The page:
What must they think about the curriculum, and pedagogy?

Without a sense of history, teachers are at risk of believing that being a radical teacher involves adopting more progressive practices than their predecessors or colleagues. If they desire to adopt more child centred, libertarian approaches, teachers can turn to, for example, Montessori, Steiner, or Froebel. However, they could turn to their own history of teacher radicalism in order to find alternative approaches (Teddy O’Neill for example).  What is taught, how it is taught, and the extent to which pupils are encouraged to exercise their agency is shaped by the social, political, and economic context of the time.  In other words, there is an alternative, but we don’t have to wait for, or rely upon an expert to develop a new education system.  We could look to our own history to find that an alternative is already there.

If you are visiting the Diss area, you will find no heritage signs pointing visitors to the Burston Strike School, which is strange, given that it is a part of our heritage.

Teachers’ Strike

The discourse of government responses to planned industrial action by public sector workers highlights the inconvenience of that action to the rest of the public.  The Department for Education‘s response to the planned industrial action by the NUT and ATL on the 30th June is a case in point.  A spokesperson said:

“The Government is committed to working openly and constructively with unions to ensure that teachers continue to receive high quality pensions, and that the interests of all professionals are represented fully as pension reform is taken forward.

Lord Hutton has made it clear that there needs to be a balance between a common framework for all schemes and the need for flexibility to take account of specific workforce circumstances, such as those of the teaching workforce.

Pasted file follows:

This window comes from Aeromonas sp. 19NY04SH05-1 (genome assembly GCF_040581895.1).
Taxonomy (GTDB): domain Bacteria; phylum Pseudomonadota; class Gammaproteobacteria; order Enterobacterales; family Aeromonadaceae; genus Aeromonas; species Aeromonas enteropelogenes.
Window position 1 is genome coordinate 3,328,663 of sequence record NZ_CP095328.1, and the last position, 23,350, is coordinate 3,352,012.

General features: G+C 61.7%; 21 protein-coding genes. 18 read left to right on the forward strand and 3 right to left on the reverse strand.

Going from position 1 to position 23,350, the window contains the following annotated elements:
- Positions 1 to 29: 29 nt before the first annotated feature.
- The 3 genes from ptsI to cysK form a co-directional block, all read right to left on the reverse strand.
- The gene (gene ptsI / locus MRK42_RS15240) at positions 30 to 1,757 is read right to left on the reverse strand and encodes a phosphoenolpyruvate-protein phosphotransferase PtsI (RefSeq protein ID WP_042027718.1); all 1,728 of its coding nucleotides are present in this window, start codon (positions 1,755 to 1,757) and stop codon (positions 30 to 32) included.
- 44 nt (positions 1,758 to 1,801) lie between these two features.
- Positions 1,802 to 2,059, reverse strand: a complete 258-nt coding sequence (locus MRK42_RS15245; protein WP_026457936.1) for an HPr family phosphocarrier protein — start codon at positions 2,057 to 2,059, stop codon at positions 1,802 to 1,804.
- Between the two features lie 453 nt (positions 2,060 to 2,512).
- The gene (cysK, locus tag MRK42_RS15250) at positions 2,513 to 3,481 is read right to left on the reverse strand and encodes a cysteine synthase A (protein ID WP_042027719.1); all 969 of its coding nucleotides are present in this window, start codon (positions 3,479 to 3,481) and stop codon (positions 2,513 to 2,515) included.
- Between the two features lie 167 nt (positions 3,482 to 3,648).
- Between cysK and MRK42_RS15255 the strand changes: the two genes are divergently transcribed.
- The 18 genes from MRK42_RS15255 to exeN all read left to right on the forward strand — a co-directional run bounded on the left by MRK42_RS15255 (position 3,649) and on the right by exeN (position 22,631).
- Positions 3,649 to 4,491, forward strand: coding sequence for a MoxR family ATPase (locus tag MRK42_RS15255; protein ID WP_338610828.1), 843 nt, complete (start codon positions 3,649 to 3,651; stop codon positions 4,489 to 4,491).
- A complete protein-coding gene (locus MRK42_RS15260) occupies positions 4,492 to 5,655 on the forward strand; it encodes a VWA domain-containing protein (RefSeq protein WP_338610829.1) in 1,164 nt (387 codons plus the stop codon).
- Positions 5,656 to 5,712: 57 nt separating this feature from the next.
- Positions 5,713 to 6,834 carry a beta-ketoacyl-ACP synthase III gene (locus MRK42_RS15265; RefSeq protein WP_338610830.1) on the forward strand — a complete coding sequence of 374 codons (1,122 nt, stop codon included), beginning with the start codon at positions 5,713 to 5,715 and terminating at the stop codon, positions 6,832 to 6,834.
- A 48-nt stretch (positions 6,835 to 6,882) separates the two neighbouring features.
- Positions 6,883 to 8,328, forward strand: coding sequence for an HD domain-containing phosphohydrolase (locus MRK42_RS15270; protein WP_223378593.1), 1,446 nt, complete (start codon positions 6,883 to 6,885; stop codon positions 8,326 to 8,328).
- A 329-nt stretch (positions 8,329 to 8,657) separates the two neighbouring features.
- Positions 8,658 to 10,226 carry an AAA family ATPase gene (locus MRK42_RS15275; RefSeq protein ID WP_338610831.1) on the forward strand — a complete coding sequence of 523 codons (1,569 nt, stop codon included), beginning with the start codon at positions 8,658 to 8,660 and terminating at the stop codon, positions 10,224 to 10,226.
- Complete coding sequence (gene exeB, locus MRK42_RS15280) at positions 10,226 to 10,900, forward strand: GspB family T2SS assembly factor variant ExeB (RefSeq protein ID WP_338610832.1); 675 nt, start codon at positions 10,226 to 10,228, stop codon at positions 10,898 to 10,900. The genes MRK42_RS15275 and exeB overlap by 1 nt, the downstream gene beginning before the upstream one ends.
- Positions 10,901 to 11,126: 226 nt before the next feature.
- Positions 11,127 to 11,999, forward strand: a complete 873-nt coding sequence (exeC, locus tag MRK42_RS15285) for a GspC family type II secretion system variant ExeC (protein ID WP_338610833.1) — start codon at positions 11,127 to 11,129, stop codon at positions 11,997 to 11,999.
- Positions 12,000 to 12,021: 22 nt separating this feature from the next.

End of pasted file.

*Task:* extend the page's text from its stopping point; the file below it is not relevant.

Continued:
But we are clear that a strike by teachers will only damage pupils’ learning and inconvenience their busy working parents. The wellbeing and safety of pupils must remain paramount.”

Firstly, teachers are being told that, whatever the outcome of the pension reforms, teachers will be getting a good deal, furthermore they will continue to get a good deal. In other words, teachers are receiving good pensions and will continue to do so.   The message is – teachers should stop complaining. Of course, the unions’ story is different. In short, the reasons why they are proposing to walk out on the 30th is because they have calculated that teachers will have to pay £100 or more extra a month in pension contributions, will have to work longer before being able to retire, and, after this, will receive less in their pensions.

Secondly, the DfE statement highlights the balance that needs to be struck, and thus, they are calling on teachers to compromise, given our economically straightened times, thus calling on teachers, and the rest of the public sector, to share the collective burden. Further, by invoking Lord Hutton the Department is highlighting that it is not so much themselves that are proposing these changes, but it is the recommendations of an independent expert.  This way, the Department is able to counter accusations that changes to public sector pensions might be politically motivated.

It is the third part of the DfE statement which gets to the point.  The damage that striking will do to children, and the inconvenience to hard working parents.  This is a divide and rule tactic, although some of  those busy parents will also be public sector workers facing the same concerns over their futures as teachers.  This final part of the DfE’s response is an emotional plea to teachers in that it implies that teachers will be at fault if children’s education suffers as a result of the strike.  However, this plea also highlights the vital importance of teachers  (if the absence of teachers for one day damages education, then teachers must, by default, be crucial), and therefore, you have to question the priorities of a society which cannot, or will not ensure a decent pension for its most vital employees.

Francis Maude, Minister of the Cabinet Office and Paymaster General has also criticised the proposed industrial action. The Guardian reports him as saying: